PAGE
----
TEACHER-FRIENDLY OUTLINING INSTRUCTION
The day after an outline is assigned, students are provided with a good version for comparison.
The good versions are free to teachers who purchase one or more copies of
Discovering Life Science.
To view examples, see the "CONTENTS" menu item.
..........• For a 40-second video on the primary advantages of outlining, click on the first button below.
..........• To view the handout that I used to introduce outlining to students, click on the second button below.
Teachers with large classes will not likely be able to go beyond instructing students in the basics of outlining, and then providing them with the good versions for comparison. Taking just this step provides students with the opportunity to learn (or refine) a vital skill that will help them in all future classes.
For most of my career, I was fortunate to have small classes. This enabled me to provide more support (per student), so I devised an efficient means to provide students with written feedback; I did this for the first three or four assigned outlines. My feedback strategy is described in the final pages of the handout that I've linked to the button below. I referred to this feedback as a "skill-check." I stressed to students that my goal was to help them improve their skills, and that all serious efforts earned full credit. When each skill-checked outline was returned, I devoted about 10 minutes of class time to remind students of the meaning of the symbols that I used in marking their papers, and to answer questions. As expected, a high percentage of students steadily improved their skill level.
BTW: While I certainly encouraged (and often reminded) students to include drawings in their outlines, I have not included drawings in the "good versions" that are provided to buyers of the book.
Why is outlining so important?
As stated in the video at the link below, our brain is "geared" to seek patterns. Outlining simply arranges information in a pattern that may be efficiently fixed in memory.
The act of creating an outline is an effective means to enhance long-term memory. Students will often find that by the time they carefully read a passage, analyze its content to determine the main topics and corresponding subtopics, and then move a writing utensil to produce an outline, their brain has already committed most of the information to memory. Of course, their completed outline facilitates efficient study; students simply cover the subtopics of a main topic (leaving the symbols in view), and ask themselves if they know the covered portions.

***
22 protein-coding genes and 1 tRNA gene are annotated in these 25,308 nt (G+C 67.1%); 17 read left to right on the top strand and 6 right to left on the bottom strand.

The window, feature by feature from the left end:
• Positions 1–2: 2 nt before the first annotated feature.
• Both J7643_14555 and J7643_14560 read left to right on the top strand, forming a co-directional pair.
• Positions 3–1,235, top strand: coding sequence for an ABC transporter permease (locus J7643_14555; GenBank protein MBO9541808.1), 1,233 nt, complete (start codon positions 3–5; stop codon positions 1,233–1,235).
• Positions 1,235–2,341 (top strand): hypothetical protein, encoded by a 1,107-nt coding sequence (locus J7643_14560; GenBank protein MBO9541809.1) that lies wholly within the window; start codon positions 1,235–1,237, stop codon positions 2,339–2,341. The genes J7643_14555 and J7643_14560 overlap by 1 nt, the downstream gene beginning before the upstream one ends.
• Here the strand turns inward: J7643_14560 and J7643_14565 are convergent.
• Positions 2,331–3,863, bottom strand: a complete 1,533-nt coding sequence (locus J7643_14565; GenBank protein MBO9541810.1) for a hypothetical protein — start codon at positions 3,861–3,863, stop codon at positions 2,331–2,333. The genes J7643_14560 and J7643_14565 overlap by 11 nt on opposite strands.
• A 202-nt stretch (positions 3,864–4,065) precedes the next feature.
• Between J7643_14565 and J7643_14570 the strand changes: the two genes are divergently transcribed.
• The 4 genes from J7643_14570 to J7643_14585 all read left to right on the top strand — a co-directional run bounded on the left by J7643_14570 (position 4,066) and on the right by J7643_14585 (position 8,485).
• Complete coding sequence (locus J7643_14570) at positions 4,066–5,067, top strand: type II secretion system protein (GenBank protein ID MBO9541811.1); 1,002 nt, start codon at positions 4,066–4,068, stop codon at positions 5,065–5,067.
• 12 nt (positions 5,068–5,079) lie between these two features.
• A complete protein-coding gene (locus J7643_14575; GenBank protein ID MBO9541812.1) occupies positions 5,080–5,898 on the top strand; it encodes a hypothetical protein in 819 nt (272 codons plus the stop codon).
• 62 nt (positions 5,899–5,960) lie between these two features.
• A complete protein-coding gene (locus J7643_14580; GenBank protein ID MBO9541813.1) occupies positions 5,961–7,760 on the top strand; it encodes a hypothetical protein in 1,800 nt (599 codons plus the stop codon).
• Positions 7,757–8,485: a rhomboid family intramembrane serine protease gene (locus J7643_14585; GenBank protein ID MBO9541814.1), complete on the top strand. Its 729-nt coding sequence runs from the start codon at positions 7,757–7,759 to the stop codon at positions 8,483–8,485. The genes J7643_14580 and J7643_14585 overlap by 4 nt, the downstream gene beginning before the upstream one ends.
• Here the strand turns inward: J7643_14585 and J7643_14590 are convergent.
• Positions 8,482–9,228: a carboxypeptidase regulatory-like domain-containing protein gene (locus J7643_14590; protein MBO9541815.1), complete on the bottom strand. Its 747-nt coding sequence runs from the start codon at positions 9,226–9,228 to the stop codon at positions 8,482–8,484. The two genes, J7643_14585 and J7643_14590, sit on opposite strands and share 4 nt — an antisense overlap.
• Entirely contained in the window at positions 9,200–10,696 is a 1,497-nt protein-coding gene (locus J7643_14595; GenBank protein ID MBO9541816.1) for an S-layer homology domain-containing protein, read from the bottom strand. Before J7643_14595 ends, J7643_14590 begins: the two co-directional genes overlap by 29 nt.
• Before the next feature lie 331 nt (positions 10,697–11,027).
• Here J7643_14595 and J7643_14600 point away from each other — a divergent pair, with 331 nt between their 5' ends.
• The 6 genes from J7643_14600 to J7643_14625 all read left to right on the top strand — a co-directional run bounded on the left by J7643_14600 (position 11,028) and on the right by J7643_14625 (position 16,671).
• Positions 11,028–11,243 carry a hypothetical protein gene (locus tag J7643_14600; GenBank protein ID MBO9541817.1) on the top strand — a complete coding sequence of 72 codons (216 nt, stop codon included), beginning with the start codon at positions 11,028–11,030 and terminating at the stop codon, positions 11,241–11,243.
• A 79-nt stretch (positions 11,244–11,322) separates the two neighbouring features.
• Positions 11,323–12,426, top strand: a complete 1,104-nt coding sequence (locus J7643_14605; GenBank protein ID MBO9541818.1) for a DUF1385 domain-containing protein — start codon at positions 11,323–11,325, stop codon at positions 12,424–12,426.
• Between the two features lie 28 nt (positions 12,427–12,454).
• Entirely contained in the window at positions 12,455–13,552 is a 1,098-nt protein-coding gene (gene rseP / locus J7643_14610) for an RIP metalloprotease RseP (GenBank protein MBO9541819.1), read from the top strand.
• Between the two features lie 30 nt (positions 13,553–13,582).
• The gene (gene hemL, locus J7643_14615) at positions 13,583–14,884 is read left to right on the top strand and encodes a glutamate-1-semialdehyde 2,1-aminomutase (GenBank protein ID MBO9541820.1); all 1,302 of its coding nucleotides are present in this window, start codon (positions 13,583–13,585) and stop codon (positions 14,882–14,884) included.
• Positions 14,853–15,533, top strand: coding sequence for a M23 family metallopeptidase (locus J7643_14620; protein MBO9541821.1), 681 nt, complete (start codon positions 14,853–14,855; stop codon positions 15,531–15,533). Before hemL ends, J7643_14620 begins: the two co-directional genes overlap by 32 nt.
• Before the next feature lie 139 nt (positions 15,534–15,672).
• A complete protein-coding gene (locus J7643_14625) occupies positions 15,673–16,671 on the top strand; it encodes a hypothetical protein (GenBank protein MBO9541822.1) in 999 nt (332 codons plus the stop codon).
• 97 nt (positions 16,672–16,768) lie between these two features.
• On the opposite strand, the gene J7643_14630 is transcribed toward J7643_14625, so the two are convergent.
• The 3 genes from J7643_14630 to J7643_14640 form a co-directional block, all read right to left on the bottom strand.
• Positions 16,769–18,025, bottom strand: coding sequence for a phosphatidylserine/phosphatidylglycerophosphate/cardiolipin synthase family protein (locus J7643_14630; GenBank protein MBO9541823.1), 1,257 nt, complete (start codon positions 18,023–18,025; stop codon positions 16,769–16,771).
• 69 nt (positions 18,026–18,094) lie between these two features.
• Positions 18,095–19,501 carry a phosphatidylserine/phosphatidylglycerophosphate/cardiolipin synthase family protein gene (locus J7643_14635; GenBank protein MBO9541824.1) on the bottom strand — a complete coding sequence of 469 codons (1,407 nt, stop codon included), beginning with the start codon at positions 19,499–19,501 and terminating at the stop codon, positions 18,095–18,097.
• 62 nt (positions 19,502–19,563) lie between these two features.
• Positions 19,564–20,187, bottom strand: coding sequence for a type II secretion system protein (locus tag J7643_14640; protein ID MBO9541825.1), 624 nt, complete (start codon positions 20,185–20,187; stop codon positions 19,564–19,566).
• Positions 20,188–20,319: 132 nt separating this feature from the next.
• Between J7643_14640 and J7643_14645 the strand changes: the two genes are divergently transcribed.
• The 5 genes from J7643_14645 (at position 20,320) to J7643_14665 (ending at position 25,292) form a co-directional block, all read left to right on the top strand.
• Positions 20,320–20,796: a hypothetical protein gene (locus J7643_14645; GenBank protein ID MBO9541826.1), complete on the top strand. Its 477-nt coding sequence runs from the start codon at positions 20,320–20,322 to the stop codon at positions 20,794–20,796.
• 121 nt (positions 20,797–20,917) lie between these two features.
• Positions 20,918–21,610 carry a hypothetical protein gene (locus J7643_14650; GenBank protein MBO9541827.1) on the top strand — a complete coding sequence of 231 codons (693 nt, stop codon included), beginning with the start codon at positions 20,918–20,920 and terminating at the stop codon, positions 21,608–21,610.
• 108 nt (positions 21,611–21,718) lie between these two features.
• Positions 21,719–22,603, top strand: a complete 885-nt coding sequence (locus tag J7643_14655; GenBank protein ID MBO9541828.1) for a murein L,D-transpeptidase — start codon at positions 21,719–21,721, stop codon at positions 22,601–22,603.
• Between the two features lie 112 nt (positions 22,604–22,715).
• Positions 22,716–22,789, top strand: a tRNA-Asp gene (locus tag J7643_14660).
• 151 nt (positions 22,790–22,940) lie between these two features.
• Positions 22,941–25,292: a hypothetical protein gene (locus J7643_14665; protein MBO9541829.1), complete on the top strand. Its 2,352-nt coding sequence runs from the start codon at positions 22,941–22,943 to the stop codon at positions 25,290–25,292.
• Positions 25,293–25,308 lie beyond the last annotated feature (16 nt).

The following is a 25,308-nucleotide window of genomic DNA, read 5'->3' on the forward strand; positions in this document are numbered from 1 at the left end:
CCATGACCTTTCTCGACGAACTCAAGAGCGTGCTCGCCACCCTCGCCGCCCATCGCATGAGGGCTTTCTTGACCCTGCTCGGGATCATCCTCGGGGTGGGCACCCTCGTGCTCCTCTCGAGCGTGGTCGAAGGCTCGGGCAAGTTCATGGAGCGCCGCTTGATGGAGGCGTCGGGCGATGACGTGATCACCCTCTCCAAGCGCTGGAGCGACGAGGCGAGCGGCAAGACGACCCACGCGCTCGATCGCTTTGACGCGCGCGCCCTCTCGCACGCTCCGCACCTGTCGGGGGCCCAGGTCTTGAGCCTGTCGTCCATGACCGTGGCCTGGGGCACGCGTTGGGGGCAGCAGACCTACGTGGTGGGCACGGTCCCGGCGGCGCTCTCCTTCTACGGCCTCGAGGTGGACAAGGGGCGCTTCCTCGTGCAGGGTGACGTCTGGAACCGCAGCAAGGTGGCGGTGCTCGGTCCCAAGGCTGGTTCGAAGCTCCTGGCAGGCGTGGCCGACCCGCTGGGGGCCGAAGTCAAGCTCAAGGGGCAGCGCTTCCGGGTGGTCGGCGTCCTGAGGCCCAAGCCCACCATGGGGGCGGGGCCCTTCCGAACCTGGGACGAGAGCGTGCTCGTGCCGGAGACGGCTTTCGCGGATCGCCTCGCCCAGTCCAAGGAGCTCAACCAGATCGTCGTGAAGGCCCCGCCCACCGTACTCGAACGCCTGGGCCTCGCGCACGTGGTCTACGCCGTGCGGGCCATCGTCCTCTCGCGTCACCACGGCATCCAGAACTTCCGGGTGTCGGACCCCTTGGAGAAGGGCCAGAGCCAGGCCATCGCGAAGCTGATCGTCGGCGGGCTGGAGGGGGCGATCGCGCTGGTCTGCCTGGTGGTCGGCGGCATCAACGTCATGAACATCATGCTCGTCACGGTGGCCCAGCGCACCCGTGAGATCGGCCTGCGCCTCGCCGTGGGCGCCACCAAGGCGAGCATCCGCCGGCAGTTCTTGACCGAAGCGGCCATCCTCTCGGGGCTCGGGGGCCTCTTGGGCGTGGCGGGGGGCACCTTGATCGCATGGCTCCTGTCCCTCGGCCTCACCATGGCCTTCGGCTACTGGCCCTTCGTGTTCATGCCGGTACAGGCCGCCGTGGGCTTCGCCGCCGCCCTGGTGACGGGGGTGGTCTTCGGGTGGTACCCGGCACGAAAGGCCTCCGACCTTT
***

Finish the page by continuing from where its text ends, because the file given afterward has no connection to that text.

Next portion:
Since the production of good outlines was key to my success in school, I was determined to help my students develop (or refine) this valuable skill. In part, this goal led me to select the book on which Discovering Life Science is based - and to use that book for many years. Its brief lessons were well suited to the production of reasonable-sized outlines - most from 1 to 1.5 sides of a sheet of paper. (Of course, for lessons containing a bit more content than usual, teachers may require that only a portion of a lesson be outlined).
There was a "bonus" to incorporating the teaching of outlining into my program. In my career, a commonly voiced concern by parents was, "My child doesn't know how to study!" It was always nice to explain the advantages of outlining, and to share in detail how I was supporting their child in this regard.
After completing Discovering Life Science, I began revising the outlines that I used (since my original outlines corresponded to the Globe Life Science book's lessons). I have now updated the outlines for all of the 72 lessons of Discovering Life Science. Teachers who purchase the book may simply contact me to obtain pdf versions of these outlines.